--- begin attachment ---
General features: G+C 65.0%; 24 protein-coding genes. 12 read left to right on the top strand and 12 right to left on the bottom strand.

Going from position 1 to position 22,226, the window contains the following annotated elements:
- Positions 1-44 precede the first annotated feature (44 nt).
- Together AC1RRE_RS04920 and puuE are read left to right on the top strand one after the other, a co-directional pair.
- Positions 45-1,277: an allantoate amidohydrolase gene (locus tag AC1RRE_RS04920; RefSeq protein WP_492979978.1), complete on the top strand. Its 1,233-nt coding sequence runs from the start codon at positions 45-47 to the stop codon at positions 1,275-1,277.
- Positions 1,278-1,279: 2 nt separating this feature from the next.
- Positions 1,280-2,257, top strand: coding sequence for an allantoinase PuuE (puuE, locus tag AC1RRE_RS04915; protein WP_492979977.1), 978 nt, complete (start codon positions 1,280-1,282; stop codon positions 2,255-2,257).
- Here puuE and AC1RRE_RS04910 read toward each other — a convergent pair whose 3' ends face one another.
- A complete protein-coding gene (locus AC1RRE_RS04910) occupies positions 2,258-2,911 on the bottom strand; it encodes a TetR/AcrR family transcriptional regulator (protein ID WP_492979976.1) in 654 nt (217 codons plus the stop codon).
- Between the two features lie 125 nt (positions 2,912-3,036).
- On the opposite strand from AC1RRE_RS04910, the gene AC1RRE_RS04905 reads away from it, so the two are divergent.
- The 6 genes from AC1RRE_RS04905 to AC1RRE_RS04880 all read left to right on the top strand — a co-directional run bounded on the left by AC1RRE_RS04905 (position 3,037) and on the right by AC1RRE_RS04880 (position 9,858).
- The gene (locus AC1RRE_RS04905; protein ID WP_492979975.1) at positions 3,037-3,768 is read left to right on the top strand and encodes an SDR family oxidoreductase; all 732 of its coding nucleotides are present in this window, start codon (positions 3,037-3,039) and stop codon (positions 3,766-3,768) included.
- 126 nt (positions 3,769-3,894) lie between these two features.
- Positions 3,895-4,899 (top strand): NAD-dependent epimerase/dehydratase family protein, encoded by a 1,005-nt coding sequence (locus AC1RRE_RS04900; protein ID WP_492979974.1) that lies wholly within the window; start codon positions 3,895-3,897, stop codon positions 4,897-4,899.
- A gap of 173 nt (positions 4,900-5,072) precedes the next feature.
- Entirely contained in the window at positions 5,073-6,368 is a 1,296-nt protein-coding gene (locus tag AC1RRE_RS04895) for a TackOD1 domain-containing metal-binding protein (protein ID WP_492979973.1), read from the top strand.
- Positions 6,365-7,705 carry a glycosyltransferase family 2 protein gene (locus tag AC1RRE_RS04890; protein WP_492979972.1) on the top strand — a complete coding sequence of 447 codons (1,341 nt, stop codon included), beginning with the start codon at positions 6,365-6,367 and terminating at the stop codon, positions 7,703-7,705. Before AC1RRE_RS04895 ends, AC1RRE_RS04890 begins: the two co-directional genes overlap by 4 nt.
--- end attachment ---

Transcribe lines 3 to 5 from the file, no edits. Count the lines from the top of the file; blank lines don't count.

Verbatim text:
- Positions 1-44 precede the first annotated feature (44 nt).
- Together AC1RRE_RS04920 and puuE are read left to right on the top strand one after the other, a co-directional pair.
- Positions 45-1,277: an allantoate amidohydrolase gene (locus tag AC1RRE_RS04920; RefSeq protein WP_492979978.1), complete on the top strand. Its 1,233-nt coding sequence runs from the start codon at positions 45-47 to the stop codon at positions 1,275-1,277.